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Hello again to all.

We suspect that most people—whether or not they are Christians with a sure and certain hope of the Resurrection—fall into two groups: those who are uncomfortable in and about churchyards, and those who instead find them places of unusual calm, clarity and peaceful beauty, localised invitations to prayer and reflection.

In travels far and near, particular cemeteries have elicited in us strikingly different emotions. At the UN cemetery in Pusan, South Korea, we were startled by the names of hundreds of Turkish solders who died there in the first armed conflicts of the Cold War. In Moravian cemeteries, we found a gentle calm infusing the air above their horizontal tombstones, laid flat for humility's sake lest in death their owners be too proud. In the Cree Anglican cemeteries of Western Canada, a deep stillness pervades where plain stones are covered with syllabic inscriptions and surrounded by little wooden fences. And the cemeteries of the German counties of Pennsylvania are petrified echoes of a dead and dying language, suffused alternately with robust strength in their design and a deep, almost palpable sadness. You can learn a lot about a place and its people from its cemeteries and get a lot of clear thinking time in the process.

The Christian tradition gives us some tension about what is an appropriate attitude toward burial and care for the dead, represented by two standard poles. On the one hand is our Lord's instruction to 'let the dead bury the dead.' On the other we have 'the noble Joseph' who earned the praise of centuries when he laid Jesus' body in a new tomb, and the myrrhbearing women who embalmed their dead Lord with spices. At the mean between these extremes we have a call to healthy and sincere reverence and care for the dead. As much as a church building, the human body is the place where all sacraments take place throughout the life of a Christian. Christian names flutter across oceans and the pages of baptismal certificates, passports, census documents and letters, but they usually come to rest in stone as carved, earthbound footnotes to the Book of Life.

And so it gives us pause to see sepulchral monuments for some of the pioneers of our faith in what are sometimes advanced states of decay or neglect. This is often due to inevitable aging and weathering, but not always. Potent threats to the survival of headstones include encroaching plants, trees, roots or animal burrows; pollution and development; and even vandalism. Since Anglicans have nothing on the order of the Commonwealth War Graves Commission to do the careful, difficult and very important work of tending to Christian burials and their surroundings, this duty falls on individuals, parishes and dioceses who hopefully know best their local needs in this regard. We realise that the burden of this care almost always falls on church finances and church councils, and that decisions about restoring or maintaining churchyards must often—as well they should—take a second rung to decisions about how to care for the living who worship in our churches today. Clergy invariably seem to understand the importance of this maintenance, but rarely have enough money to do it. Perhaps parish work parties, the descendants of those buried in churchyards, local historical societies and community organisations could do much to care for these holy acres without causing a mention on the parish budget. Or are all of the descendants moved away, and parish work parties lost to football and week-end shopping?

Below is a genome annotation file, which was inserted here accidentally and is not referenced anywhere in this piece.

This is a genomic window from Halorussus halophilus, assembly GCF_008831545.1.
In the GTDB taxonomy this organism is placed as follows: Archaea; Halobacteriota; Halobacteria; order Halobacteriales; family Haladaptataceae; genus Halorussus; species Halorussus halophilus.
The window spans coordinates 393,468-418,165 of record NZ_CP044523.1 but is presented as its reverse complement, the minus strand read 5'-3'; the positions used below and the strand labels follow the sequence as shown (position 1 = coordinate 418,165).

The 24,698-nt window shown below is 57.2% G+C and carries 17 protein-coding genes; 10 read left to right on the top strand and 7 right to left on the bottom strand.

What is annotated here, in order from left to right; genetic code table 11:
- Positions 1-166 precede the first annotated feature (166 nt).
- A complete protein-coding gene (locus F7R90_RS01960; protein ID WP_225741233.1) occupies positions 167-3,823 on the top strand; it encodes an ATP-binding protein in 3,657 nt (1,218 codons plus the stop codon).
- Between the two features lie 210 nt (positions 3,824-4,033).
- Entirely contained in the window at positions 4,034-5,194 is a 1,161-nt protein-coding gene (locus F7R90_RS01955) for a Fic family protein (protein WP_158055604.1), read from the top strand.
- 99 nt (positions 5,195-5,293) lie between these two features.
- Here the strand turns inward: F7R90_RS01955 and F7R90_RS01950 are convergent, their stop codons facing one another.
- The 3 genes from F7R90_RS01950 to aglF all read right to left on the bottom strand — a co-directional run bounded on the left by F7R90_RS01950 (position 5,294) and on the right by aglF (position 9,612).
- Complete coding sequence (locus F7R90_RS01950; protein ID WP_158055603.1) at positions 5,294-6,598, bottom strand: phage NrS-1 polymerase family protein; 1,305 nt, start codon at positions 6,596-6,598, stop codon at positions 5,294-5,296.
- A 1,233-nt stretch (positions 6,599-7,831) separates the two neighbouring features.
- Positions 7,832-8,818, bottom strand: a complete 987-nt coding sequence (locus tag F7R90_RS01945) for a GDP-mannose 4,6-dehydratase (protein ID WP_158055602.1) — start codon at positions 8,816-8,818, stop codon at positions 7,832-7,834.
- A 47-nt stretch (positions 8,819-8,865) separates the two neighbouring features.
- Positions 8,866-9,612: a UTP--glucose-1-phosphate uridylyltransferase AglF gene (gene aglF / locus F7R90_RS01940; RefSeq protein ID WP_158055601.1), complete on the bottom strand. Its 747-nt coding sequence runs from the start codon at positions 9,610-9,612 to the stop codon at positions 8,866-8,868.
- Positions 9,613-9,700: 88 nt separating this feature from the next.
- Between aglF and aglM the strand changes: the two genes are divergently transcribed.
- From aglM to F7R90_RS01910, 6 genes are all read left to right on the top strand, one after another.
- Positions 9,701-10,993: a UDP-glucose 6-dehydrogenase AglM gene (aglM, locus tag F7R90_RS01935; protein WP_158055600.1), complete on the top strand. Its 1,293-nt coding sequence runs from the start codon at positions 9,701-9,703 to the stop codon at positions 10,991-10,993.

Perhaps some of the lack of attention we notice in connection with Anglican graves has to do with our being less inclined than many other Christians to make pilgrimages to the burial sites of those who have lived Christ's love before us.* But we needed to look no farther away from home than our local Anglican cemetery yesterday afternoon to see an example of the saints at rest with memorials in sad disarray. The visit was a disturbing experience of the sort that often moves us into action.

This degree of destruction and neglect is upsetting, but it is not unique; examples could be multiplied across our region and indeed throughout this country. Since weather and age will continue to do their best to break down headstones and memorials, we must also do our best to maintain them in decent and godly order. Few stronger demonstrations could be made of the seriousness with which we believe in the communion of saints, and the sincerity of our belief that they who now rest in Christ shall also rise in him. Care for churchyards is not just a matter of good housekeeping within the Church of God; it is a missionary statement and a thorough demonstration of the words of our baptismal and burial liturgies:

And humbly we beseech thee to grant, that he, being dead unto sin, may live unto righteousness, and being buried with Christ in his death, may also be partaker of his resurrection; so that finally, with the residue of thy holy Church, he may be an inheritor of thine everlasting kingdom; through Christ our Lord. Amen.

I heard a voice from heaven, saying unto me, Write, From henceforth blessed are the dead who die in the Lord: even so saith the Spirit; for they rest from their labours.

See you next week.

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Last updated: 7 May 2006

*Notable exceptions for post-reformation Anglicans can be found in an exuberant annual pilgrimage to the grave of Arthur Shearly Cripps in Zimbabwe, and in quieter, smaller annual visits throughout Wisconsin to the tombs of local saints James DeKoven, Charles Chapman Grafton, James Lloyd Breck and Jackson Kemper. It would be delightful to learn of other such instances.

(Click for an update on Cynthia's cancer.)

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